ORONO, Maine — Turning the double play successfully is the result of many key factors.
The players involved — especially the second baseman and shortstop — must be excellent fielders. More importantly, they must work together on the skills and timing necessary to get the ball to the right players as quickly as possible.
Those elements are very much in evidence this spring for the University of Maine, which has set a school single-season record with 65 double plays in 51 games.
The mark surpasses the record of 64 set by the 2005 squad in 54 contests.
“It’s a good team stat and it’s a good team record to fulfill, so it feels good,” said sophomore shortstop Tony Patane, who with senior second baseman Danny Menendez has formed the Black Bears’ dynamic duo in the middle of the diamond.
They are involved in the vast majority of the twin killings, including the most common double plays: the 6-4-3 (shortstop to second baseman to first baseman) and the 4-6-3 (second to short to first).
“I think it’s a testament to the hard work of our whole infield,” said UMaine head coach Steve Trimper, whose team leads America East with a .967 fielding percentage heading into a critical four-game series at Stony Brook starting Friday.
“They worked extremely hard in the offseason,” he said.
Discriminating fans might wonder how the new FieldTurf on Mahaney Diamond has affected the Bears’ ability to turn double plays.
Ground balls roll smoothly and predictably to the fielders, but the onus is on them to field the ball, make the toss and complete the relay throw without hesitation or error.
“A ground ball’s a ground ball, no matter where it’s played,” Patane offered.
“I just feel like a ground ball, if we execute, it’s a double play.”
Menendez conceded the predictability of the playing surface allows him to play back farther at Mahaney Diamond, increasing his lateral range.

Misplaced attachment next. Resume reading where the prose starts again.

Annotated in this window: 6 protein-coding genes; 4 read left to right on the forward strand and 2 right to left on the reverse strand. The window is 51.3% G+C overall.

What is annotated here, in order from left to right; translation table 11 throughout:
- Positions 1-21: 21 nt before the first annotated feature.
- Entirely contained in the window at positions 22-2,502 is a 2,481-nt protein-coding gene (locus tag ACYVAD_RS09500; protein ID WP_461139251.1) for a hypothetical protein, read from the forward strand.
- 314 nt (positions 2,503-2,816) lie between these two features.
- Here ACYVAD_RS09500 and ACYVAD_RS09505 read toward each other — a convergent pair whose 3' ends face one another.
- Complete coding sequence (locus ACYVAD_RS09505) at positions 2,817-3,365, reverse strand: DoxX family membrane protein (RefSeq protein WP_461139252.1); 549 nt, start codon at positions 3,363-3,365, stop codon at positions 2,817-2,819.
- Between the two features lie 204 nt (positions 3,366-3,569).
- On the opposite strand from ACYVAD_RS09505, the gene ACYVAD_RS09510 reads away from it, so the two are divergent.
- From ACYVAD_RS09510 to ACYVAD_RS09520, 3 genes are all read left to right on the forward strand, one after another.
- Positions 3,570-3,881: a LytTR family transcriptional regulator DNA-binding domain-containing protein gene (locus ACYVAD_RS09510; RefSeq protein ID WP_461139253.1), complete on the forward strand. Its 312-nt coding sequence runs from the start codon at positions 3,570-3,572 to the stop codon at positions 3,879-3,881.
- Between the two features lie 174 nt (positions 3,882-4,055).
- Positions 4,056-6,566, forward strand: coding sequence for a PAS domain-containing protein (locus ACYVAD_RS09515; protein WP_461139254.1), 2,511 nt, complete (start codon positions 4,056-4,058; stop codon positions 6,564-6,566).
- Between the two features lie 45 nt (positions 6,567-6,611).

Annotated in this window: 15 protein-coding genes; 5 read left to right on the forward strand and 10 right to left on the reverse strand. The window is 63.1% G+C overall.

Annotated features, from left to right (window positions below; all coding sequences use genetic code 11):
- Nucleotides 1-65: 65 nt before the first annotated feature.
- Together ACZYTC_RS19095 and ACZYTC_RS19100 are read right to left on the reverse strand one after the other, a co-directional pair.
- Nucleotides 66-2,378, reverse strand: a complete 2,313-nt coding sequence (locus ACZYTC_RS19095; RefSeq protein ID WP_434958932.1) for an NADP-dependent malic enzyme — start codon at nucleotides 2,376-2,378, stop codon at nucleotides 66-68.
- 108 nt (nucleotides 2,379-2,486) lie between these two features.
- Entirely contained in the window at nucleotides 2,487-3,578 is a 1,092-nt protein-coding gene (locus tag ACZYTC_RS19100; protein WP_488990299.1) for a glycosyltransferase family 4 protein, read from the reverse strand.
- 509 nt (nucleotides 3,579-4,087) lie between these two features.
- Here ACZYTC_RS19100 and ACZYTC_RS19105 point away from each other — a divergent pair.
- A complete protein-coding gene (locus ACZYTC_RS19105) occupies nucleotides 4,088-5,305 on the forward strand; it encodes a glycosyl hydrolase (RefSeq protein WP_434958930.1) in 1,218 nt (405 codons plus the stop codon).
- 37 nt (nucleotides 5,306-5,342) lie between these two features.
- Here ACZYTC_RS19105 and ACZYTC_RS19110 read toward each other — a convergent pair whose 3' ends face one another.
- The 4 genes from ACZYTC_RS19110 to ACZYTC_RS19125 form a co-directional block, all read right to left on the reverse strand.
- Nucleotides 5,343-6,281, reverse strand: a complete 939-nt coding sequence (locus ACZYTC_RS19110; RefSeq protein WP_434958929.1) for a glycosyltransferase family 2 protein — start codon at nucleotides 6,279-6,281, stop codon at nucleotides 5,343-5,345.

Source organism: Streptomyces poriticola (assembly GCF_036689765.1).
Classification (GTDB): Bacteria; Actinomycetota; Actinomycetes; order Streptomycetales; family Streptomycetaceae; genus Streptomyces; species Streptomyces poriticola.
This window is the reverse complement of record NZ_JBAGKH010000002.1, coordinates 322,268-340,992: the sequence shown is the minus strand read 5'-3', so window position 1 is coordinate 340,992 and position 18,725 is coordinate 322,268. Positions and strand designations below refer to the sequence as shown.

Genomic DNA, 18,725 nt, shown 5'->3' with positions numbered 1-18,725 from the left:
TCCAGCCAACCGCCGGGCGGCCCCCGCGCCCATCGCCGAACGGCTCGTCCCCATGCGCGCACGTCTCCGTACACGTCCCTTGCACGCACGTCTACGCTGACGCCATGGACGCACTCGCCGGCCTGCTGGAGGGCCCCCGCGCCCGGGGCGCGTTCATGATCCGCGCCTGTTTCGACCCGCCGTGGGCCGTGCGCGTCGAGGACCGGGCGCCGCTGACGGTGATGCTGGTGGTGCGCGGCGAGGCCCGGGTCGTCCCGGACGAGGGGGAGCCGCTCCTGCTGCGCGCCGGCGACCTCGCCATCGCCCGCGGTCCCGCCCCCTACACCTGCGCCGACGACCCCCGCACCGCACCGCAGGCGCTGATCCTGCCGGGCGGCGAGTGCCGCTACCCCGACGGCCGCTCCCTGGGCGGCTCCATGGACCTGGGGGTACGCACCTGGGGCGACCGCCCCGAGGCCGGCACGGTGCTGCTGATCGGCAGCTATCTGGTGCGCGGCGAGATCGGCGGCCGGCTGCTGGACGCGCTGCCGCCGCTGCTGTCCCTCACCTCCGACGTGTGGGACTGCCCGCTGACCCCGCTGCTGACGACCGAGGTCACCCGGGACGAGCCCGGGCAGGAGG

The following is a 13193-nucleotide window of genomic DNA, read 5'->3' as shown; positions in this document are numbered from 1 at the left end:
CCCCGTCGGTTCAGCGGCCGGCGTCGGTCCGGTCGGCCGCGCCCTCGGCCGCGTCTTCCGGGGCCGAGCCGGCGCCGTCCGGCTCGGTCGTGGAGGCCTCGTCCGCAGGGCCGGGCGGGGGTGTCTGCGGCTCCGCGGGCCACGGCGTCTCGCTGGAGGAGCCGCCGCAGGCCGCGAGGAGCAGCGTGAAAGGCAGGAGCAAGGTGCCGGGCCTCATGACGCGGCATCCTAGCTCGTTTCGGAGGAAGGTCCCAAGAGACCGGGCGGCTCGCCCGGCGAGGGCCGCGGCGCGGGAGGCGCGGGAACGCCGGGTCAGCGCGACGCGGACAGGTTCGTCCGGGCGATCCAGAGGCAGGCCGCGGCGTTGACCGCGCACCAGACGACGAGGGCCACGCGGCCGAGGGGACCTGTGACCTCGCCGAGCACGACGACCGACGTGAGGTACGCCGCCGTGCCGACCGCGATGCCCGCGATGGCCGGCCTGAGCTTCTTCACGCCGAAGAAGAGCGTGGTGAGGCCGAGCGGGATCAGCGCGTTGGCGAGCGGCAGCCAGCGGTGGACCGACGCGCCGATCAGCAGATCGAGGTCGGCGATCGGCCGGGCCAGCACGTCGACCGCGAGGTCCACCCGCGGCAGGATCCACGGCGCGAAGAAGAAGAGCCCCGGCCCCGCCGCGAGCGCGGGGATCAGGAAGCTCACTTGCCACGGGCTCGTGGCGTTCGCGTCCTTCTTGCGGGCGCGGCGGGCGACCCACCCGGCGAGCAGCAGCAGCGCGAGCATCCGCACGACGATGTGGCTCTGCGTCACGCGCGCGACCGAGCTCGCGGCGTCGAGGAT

“You don’t have to worry so much about the hops, so I feel like I can get a little more depth, still get to the base on time,” Menendez said.
UMaine turned 30 double plays in 21 games (1.43 per game) this season at Mahaney Diamond. Away from home, they averaged 1.17 per contest (35 in 30 games).
Also, in four games this spring on the 3-year-old FieldTurf at Hartford, the Bears had six double plays (1.5 per game).
Patane explained the UMaine FieldTurf has been “slow” and was especially so early in the season before the shredded rubber and sand mixture settled down a bit. The result is more urgency making plays.
“It’s not like we have more time turning a double play,” Patane said. “I’ve actually sat back and waited for a ground ball to turn a double play and really had to quicken things up.”
Trimper said an important aspect of the FieldTurf is the Bears’ ability to get out and practice more often once they return home for the northern portion of their schedule.
It wasn’t like that a year ago.
“When the visiting team came here, they didn’t know it [the field] wasn’t good. They got by sometimes better than us, because we were always waiting for that bad hop,” Trimper said.
“The surface alone allows us to practice more of those things, take 100 ground balls a day, and have a lot more confidence,” he added.
Infield coach Jared Holowaty has drilled the Bears hard in turning double plays. The repetition has enabled Menendez and Patane to develop a productive rapport around the base.
The timing and location of the toss from one player to the other determines the ease of the turn and the success of completing the DP.
“Double plays are about feeds, more than catching a ground ball,” Menendez said. “If you don’t get a good feed, it’s going to take longer to turn.”
The fielders also have to be keenly aware of each baserunner’s speed, which determines whether the process must be quickened.
Patane and Menendez are quick to share the credit for the frequency of double plays with their coaches and teammates. Third baseman Jarrett Lukas has initiated several DPs from the corner, while the first basemen have snared several throws that were off the mark.
Pitchers have successfully induced ground balls, setting the stage for the infielders to perform their magic.
“Our defense has certainly improved with a lot of hard work, some good, talented kids and a little bit of maturity, too,” Trimper said.
Menendez pointed to the 6-4-3 double play as usually being the easiest involving he and Patane. They view the 5-4-3 (along with the infrequent 3-6-3) as the most difficult.
“The 5-4-3 is tough, because sometimes the ball is hit so hard, Jarrett has got to give me time to get to second base,” Menendez said.